• In March, it was estimated that 76% of the world’s available oil storage capacity was already full.
  • A record-setting 160 million barrels of oil is being stored on tankers at sea, according to Reuters.
  • The cost of renting an oil supertanker has gone through the roof. It’s jumped from $20,000 per day to $200,000-$300,000 per day, according to Rystad Energy.

It remains to be seen how fast the transportation industry will recover in a post-COVID-19 world, but for now the outlook for all oil producers is grim. The continued fallout will not only affect industry, but also the countries that rely on oil exports to balance their budgets.

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Energy

Visualizing China’s Energy Transition in 5 Charts

This infographic takes a look at what China’s energy transition plans are to make its energy mix carbon neutral by 2060.

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China Energy Mix

Visualizing China’s Energy Transition in 5 Charts

In September 2020, China’s President Xi Jinping announced the steps his nation would take to reach carbon neutrality by 2060 via videolink before the United Nations Assembly in New York.

This infographic takes a look at what this ambitious plan for China’s energy would look like and what efforts are underway towards this goal.

China’s Ambitious Plan

A carbon-neutral China requires changing the entire economy over the next 40 years, a change the IEA compares to the ambition of the reforms that industrialized the country’s economy in the first place.

China is the world’s largest consumer of electricity, well ahead of the second place consumer, the United States. Currently, 80% of China’s energy comes from fossil fuels, but this plan envisions only 14% coming from coal, oil, and natural gas in 2060.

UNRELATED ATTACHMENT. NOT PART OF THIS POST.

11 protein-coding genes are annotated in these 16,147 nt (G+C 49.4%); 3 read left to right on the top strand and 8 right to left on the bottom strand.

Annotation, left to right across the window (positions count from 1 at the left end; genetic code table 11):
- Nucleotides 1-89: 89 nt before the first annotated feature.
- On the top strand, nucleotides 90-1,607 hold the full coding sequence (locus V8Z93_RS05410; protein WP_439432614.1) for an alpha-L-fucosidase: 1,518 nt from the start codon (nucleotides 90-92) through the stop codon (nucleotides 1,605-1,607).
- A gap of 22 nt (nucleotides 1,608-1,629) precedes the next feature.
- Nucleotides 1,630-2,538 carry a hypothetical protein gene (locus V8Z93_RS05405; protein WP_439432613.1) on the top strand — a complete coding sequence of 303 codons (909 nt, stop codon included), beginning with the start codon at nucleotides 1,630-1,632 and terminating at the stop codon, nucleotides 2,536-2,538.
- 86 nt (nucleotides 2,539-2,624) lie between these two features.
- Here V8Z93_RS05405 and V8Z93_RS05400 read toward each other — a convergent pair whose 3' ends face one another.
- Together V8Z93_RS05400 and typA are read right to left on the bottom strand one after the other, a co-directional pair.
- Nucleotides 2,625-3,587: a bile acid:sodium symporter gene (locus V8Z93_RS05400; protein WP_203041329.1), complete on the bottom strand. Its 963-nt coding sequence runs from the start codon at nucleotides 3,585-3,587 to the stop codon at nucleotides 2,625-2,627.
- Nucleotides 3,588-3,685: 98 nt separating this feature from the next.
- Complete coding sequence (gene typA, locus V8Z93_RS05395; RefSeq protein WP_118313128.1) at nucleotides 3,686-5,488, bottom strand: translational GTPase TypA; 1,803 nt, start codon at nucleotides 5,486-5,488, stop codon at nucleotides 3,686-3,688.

Energy Source20252060% Change
Coal52%3%-94%
Oil18%8%-56%
Natural Gas10%3%-70%
Wind4%24%+500%
Nuclear3%19%+533%
Biomass2%5%+150%
Solar3%23%+667%
Hydro8%15%+88%

Source: Tsinghua University Institute of Energy, Environment and Economy; U.S. EIA

According to the Carbon Brief, China’s 14th five-year plan appears to enshrine Xi’s goal. This plan outlines a general and non specific list of projects for a new energy system. It includes the construction of eight large-scale clean energy centers, coastal nuclear power, electricity transmission routes, power system flexibility, oil-and-gas transportation, and storage capacity.

Progress Towards Renewables?

While the goal seems far off in the future, China is on a trajectory towards reducing the carbon emissions of its electricity grid with declining coal usage, increased nuclear, and increased solar power capacity.

According to ChinaPower, coal fueled the rise of China with the country using 144 million tonnes of oil equivalent “Mtoe” in 1965, peaking at 1,969 Mtoe in 2013. However, its share as part of the country’s total energy mix has been declining since the 1990s from ~77% to just under ~60%.

Another trend in China’s energy transition will be the greater consumption of energy as electricity. As China urbanized, its cities expanded creating greater demand for electricity in homes, businesses, and everyday life. This trend is set to continue and approach 40% of total energy consumed by 2030 up from ~5% in 1990.